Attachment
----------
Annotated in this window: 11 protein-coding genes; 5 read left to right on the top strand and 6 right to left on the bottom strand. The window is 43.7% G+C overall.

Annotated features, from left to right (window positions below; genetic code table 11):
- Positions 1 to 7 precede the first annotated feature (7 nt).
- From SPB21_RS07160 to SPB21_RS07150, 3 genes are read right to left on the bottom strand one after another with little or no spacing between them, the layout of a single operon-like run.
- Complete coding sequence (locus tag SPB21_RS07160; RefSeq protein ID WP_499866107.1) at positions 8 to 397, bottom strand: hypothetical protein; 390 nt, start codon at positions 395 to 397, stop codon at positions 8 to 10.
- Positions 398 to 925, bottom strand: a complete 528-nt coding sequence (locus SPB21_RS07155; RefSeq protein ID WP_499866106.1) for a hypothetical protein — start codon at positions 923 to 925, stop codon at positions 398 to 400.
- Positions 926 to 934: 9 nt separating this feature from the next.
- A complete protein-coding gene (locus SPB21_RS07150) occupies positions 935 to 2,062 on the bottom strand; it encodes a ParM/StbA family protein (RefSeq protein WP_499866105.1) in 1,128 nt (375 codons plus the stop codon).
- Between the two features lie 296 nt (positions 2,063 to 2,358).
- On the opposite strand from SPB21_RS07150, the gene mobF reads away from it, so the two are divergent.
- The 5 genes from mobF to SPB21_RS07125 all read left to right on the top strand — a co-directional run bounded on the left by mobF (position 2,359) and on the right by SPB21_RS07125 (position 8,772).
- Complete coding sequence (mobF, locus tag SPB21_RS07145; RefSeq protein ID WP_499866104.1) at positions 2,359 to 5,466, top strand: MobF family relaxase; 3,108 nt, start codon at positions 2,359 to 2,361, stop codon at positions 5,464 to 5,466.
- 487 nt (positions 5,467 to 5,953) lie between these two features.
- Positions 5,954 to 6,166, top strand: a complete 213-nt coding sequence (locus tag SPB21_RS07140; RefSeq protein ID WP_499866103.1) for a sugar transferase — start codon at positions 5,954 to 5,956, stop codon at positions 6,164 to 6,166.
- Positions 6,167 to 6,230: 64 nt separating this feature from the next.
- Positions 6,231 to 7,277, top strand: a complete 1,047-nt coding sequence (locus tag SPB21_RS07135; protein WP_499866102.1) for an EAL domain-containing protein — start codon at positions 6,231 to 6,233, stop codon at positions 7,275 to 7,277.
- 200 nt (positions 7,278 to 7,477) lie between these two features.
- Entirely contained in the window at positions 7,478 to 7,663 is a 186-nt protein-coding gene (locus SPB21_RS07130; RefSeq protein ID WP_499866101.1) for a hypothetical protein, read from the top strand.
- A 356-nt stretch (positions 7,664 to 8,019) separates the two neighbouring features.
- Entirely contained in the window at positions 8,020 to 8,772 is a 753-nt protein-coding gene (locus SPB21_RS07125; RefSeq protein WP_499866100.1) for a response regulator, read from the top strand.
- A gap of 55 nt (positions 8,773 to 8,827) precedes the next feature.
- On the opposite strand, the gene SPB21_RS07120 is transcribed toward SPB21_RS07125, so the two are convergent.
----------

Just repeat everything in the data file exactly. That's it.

Annotated in this window: 11 protein-coding genes; 5 read left to right on the top strand and 6 right to left on the bottom strand. The window is 43.7% G+C overall.

Annotated features, from left to right (window positions below; genetic code table 11):
- Positions 1 to 7 precede the first annotated feature (7 nt).
- From SPB21_RS07160 to SPB21_RS07150, 3 genes are read right to left on the bottom strand one after another with little or no spacing between them, the layout of a single operon-like run.
- Complete coding sequence (locus tag SPB21_RS07160; RefSeq protein ID WP_499866107.1) at positions 8 to 397, bottom strand: hypothetical protein; 390 nt, start codon at positions 395 to 397, stop codon at positions 8 to 10.
- Positions 398 to 925, bottom strand: a complete 528-nt coding sequence (locus SPB21_RS07155; RefSeq protein ID WP_499866106.1) for a hypothetical protein — start codon at positions 923 to 925, stop codon at positions 398 to 400.
- Positions 926 to 934: 9 nt separating this feature from the next.
- A complete protein-coding gene (locus SPB21_RS07150) occupies positions 935 to 2,062 on the bottom strand; it encodes a ParM/StbA family protein (RefSeq protein WP_499866105.1) in 1,128 nt (375 codons plus the stop codon).
- Between the two features lie 296 nt (positions 2,063 to 2,358).
- On the opposite strand from SPB21_RS07150, the gene mobF reads away from it, so the two are divergent.
- The 5 genes from mobF to SPB21_RS07125 all read left to right on the top strand — a co-directional run bounded on the left by mobF (position 2,359) and on the right by SPB21_RS07125 (position 8,772).
- Complete coding sequence (mobF, locus tag SPB21_RS07145; RefSeq protein ID WP_499866104.1) at positions 2,359 to 5,466, top strand: MobF family relaxase; 3,108 nt, start codon at positions 2,359 to 2,361, stop codon at positions 5,464 to 5,466.
- 487 nt (positions 5,467 to 5,953) lie between these two features.
- Positions 5,954 to 6,166, top strand: a complete 213-nt coding sequence (locus tag SPB21_RS07140; RefSeq protein ID WP_499866103.1) for a sugar transferase — start codon at positions 5,954 to 5,956, stop codon at positions 6,164 to 6,166.
- Positions 6,167 to 6,230: 64 nt separating this feature from the next.
- Positions 6,231 to 7,277, top strand: a complete 1,047-nt coding sequence (locus tag SPB21_RS07135; protein WP_499866102.1) for an EAL domain-containing protein — start codon at positions 6,231 to 6,233, stop codon at positions 7,275 to 7,277.
- 200 nt (positions 7,278 to 7,477) lie between these two features.
- Entirely contained in the window at positions 7,478 to 7,663 is a 186-nt protein-coding gene (locus SPB21_RS07130; RefSeq protein ID WP_499866101.1) for a hypothetical protein, read from the top strand.
- A 356-nt stretch (positions 7,664 to 8,019) separates the two neighbouring features.
- Entirely contained in the window at positions 8,020 to 8,772 is a 753-nt protein-coding gene (locus SPB21_RS07125; RefSeq protein WP_499866100.1) for a response regulator, read from the top strand.
- A gap of 55 nt (positions 8,773 to 8,827) precedes the next feature.
- On the opposite strand, the gene SPB21_RS07120 is transcribed toward SPB21_RS07125, so the two are convergent.